CDC Recommends Throwing Your Children Into The Grand Canyon So They Are Safe From Monkeypox

Grand Canyon

A new CDC study analyzed the probability that 5472 children who were thrown into The Grand Canyon subsequently acquired Monkeypox. This was compared to 5496 children in a placebo group (all of whom were grateful not to have been thrown into The Grand Canyon).

“The results were really impressive,” said Dr. Anthony Fauci, Director of the NIAID. “No children in either group acquired Monkeypox. Better still, children found dead in the bottom of The Grand Canyon are way less likely to acquire Monkeypox in the future.”

Dr. Rochelle Wolenksy, head of the CDC, concurred, arguing that parents should feel confident giving children four Covid shots before throwing them in The Grand Canyon.

“Our studies prove,” she said, “that the Covid vaccines are 95 percent effective at protecting our kids. This is great news that will enable them to live long enough to be hurled into the depths of a national landmark.”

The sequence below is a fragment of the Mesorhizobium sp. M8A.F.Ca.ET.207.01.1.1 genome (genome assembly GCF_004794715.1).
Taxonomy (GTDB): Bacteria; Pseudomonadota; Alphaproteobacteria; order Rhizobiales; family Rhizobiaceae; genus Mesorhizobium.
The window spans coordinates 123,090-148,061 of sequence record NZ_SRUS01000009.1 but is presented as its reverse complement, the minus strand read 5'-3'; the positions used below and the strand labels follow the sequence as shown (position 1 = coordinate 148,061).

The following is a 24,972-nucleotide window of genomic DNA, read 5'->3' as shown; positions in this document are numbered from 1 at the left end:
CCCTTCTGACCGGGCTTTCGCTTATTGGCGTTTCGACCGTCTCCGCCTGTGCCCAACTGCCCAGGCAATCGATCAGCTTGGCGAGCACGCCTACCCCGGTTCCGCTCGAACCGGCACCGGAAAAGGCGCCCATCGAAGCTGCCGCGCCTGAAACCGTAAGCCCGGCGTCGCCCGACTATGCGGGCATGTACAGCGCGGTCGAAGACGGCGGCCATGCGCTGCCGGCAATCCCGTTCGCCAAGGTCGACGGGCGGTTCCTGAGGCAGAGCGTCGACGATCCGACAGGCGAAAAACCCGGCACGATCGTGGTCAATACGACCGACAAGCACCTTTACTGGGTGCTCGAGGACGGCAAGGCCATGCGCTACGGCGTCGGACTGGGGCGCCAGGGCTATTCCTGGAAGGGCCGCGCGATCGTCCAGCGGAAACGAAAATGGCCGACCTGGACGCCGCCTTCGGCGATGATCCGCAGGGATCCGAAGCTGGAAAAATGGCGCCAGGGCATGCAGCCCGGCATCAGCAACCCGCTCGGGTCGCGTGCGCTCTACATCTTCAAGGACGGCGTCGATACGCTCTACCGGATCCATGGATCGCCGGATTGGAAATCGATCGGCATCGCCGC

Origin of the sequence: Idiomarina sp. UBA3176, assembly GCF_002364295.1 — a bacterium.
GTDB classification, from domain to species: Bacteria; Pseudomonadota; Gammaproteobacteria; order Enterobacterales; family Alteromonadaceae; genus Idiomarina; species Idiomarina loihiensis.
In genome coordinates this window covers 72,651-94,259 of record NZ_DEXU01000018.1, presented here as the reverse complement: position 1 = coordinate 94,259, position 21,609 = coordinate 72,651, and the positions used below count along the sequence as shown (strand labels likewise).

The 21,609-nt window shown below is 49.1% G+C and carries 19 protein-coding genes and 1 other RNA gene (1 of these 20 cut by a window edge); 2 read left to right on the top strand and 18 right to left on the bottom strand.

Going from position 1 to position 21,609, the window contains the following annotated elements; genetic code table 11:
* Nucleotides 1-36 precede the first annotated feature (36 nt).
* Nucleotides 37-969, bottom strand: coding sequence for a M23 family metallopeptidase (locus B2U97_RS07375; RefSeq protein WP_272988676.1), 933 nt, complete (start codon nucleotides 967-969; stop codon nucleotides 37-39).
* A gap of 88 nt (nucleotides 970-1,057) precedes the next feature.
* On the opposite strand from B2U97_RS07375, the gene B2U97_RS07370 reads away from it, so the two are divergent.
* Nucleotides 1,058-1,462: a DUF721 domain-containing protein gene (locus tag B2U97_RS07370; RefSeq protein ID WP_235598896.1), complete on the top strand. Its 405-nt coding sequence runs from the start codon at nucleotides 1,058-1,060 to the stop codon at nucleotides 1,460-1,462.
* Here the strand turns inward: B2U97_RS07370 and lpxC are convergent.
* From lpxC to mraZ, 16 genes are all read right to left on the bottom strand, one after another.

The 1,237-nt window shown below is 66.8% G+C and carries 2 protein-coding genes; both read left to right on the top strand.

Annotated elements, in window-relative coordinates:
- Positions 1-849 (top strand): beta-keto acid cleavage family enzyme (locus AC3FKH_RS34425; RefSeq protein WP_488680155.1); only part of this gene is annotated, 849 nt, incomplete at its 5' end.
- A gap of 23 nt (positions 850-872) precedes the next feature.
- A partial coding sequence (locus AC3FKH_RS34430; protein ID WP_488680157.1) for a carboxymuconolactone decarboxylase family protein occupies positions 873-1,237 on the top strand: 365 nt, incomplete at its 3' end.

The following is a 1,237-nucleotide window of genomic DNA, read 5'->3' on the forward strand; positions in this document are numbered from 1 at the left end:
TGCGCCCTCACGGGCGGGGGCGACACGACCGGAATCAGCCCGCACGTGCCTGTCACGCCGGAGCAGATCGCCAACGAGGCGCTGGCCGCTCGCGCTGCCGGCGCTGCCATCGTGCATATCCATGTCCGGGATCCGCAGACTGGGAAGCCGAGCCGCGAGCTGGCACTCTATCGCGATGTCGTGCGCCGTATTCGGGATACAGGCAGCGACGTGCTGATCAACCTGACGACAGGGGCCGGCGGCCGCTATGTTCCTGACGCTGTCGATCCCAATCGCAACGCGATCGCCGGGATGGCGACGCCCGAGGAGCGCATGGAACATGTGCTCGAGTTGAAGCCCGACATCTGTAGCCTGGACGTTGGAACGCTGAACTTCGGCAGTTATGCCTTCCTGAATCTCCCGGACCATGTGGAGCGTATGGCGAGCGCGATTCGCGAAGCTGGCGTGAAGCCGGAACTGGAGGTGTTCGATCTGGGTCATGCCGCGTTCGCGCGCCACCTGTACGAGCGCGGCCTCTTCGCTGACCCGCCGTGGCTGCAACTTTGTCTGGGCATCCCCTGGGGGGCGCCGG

Of course as always in America, there was disagreement about the benefits of throwing children thousands of feet below as they shrieked in horror. Alex Jones deemed it “more proof that globalists are obsessed with child sacrifice,” an idea that interns at Reuters immediately fact-checked. Twitter concurred, putting a warning label on any Anti-Throw-Your-Kids-Into-The-Grand-Canyon posts, while The New York Times argued those against this new Monkeypox treatment were “conspiracy theorist MAGA loons.”

Then there was Bill Gates who reassured parents this new treatment was safe. “There is no evidence throwing your kids into The Grand Canyon is harmful,” Gates explained to Anderson Cooper, which produced wild applause, since if there’s anyone who understands what’s destructive to children it’s Bill Gates. After all, as a frequent guest at Little St. James, Epstein’s pedophilia island, Gates speaks from real authority on the subject.

To prove the detractors had it all wrong, Erin Burnett threw her three children into The Grand Canyon. “Wonderful,” she said as her babies made horrific splattering sounds. “I feel so much better knowing my kids will never get Monkeypox or Covid.” David Axelrod concurred that Erin was making the right choice, moments before partaking in a devil-worshipping ritual at Bohemian Grove.

Image From: “Grand Canyon, Arizona” (CC BY-ND 2.0) by steviep187

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